This Martyr, who was from Antioch in Syria, contested during the reign of Gallienus, about the year 260. Through the working of the evil one, his friendship with a certain Christian priest named Sapricius was turned to bitter hatred. Nicephoros, repenting of his enmity, tried both through intermediaries and in person to be reconciled with Sapricius, but to no avail. Later, when the persecution broke out under Valerian and Gallienus, Sapricius was seized as a Christian. When Saint Nicephoros learned that Sapricius had been arrested by the pagans and was enduring torments for Christ, he sent intermediaries to Sapricius, begging his forgiveness; but Sapricius would not forgive him. Later, as Sapricius was being taken to beheading, Nicephoros, hoping that Sapricius, at his end, in such a holy hour, would at last forgive him, met him on the way, fell before him, and fervently asked his forgiveness; but Sapricius forgave him not. Wherefore, though Sapricius had passed through many sufferings, and the crown of martyrdom was now awaiting him, because he disdained the chief commandments of love and forgiveness, the grace of God, which had been strengthening him in his torments, departed from him, and he told his executioners he would sacrifice. Nicephoros immediately confessed Christ before them, and being himself beheaded, took the crown that Sapricius had cast away.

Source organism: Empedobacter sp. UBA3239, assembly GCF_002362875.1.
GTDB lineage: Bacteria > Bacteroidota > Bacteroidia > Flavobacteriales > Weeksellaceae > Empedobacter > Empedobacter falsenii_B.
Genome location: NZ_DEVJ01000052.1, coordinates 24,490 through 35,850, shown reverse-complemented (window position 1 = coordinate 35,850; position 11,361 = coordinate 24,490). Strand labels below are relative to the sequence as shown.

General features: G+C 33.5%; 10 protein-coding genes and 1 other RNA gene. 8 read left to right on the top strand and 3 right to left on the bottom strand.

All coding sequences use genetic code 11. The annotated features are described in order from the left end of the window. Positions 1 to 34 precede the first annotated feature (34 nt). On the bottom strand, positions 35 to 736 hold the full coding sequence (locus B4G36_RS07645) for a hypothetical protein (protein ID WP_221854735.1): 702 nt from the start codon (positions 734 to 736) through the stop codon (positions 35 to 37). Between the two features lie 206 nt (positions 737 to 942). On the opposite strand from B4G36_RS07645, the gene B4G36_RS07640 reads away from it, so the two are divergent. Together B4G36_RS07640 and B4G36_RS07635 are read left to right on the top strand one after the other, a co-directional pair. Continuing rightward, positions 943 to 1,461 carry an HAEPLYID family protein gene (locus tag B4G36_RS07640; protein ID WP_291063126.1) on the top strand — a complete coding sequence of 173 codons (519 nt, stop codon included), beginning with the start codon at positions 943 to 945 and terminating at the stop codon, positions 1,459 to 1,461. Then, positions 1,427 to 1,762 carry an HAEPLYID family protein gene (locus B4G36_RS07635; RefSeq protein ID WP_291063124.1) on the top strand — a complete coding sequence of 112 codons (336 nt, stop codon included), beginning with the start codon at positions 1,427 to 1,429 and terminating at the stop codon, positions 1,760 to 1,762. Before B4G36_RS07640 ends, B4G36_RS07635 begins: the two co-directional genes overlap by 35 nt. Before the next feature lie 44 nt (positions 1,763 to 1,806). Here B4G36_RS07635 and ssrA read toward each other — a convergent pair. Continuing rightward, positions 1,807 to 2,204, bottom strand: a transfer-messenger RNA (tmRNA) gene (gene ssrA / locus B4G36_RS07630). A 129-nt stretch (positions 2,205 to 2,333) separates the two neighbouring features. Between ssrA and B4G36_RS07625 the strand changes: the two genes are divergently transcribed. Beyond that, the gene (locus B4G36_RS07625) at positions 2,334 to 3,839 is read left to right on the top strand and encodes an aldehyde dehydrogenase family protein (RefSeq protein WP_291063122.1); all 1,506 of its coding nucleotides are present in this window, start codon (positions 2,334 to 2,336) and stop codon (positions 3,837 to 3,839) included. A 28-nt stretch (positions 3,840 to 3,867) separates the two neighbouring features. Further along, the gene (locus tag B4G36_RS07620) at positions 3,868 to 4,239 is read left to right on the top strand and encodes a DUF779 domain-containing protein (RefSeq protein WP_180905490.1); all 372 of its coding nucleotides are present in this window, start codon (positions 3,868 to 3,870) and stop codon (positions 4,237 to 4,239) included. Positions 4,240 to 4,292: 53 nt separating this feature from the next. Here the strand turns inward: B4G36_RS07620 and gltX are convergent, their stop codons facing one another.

Additional Apolytikion in the Fourth Tone (amateur translations below)
Being illumined with the love of the Creator, you truly fulfilled the law of grace, and thus you were spiritually reborn. Therefore, having loved your neighbor as yourself, you struggled, O Nikephoros, and deposed the enemy; keep us in harmony.
Full of love towards God, O blessed one, you loved your neighbor as yourself. Therefore you also struggled, and deposed the worker of hate, O Nikephoros, taking refuge in Christ.
Through the prayers of our Holy Fathers, Lord Jesus Christ our God, have mercy on us and save us! Amen!